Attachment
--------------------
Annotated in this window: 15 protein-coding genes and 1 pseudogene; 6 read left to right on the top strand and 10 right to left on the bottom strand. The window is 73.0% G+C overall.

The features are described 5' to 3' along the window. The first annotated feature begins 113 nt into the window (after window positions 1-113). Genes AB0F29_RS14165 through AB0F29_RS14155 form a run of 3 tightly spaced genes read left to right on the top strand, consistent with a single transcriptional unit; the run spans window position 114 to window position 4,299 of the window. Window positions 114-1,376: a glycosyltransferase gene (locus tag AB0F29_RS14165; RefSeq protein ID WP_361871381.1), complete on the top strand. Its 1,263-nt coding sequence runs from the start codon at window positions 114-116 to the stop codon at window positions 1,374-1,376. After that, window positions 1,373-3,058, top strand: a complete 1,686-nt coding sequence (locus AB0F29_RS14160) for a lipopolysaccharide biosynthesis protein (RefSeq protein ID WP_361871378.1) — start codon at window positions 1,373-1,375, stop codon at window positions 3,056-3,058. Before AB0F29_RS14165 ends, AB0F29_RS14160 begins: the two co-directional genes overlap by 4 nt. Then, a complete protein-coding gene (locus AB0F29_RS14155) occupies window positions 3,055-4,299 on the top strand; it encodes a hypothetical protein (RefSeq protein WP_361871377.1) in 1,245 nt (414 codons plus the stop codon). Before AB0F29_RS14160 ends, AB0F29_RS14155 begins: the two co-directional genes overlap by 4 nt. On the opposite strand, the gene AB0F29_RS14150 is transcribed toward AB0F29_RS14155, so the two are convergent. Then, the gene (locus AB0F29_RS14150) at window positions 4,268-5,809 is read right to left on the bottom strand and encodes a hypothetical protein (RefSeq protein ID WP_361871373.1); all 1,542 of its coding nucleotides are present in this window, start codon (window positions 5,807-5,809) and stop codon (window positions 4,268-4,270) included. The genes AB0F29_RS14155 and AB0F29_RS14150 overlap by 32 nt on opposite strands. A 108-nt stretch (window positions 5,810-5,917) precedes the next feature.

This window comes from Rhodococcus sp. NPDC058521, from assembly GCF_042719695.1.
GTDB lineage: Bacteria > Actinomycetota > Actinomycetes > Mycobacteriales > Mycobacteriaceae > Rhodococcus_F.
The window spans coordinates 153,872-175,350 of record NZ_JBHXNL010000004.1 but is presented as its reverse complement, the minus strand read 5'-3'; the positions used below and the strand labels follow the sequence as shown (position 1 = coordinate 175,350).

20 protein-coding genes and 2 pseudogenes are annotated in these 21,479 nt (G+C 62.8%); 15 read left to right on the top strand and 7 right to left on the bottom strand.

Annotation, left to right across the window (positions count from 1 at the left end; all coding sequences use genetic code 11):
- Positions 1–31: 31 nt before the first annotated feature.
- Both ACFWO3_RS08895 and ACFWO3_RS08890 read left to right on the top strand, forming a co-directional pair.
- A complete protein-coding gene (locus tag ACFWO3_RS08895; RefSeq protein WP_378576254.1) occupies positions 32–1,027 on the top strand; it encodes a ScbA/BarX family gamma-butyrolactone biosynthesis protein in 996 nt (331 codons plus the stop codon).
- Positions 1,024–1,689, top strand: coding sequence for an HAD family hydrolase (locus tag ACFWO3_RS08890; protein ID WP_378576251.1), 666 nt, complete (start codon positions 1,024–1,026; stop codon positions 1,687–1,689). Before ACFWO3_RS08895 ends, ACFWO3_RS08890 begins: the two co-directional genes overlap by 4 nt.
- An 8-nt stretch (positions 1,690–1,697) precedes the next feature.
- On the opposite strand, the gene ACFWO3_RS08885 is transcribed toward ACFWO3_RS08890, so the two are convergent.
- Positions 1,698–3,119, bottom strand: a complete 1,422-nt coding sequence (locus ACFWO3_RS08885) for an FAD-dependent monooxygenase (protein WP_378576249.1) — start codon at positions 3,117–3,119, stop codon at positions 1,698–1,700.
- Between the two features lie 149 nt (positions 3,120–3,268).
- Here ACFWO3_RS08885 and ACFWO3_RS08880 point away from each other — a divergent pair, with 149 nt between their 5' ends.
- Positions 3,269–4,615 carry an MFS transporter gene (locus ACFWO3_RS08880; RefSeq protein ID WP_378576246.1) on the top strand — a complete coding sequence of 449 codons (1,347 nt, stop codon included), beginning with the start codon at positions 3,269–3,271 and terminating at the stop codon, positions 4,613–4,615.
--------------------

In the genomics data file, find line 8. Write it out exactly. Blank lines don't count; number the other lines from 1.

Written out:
- Positions 1–31: 31 nt before the first annotated feature.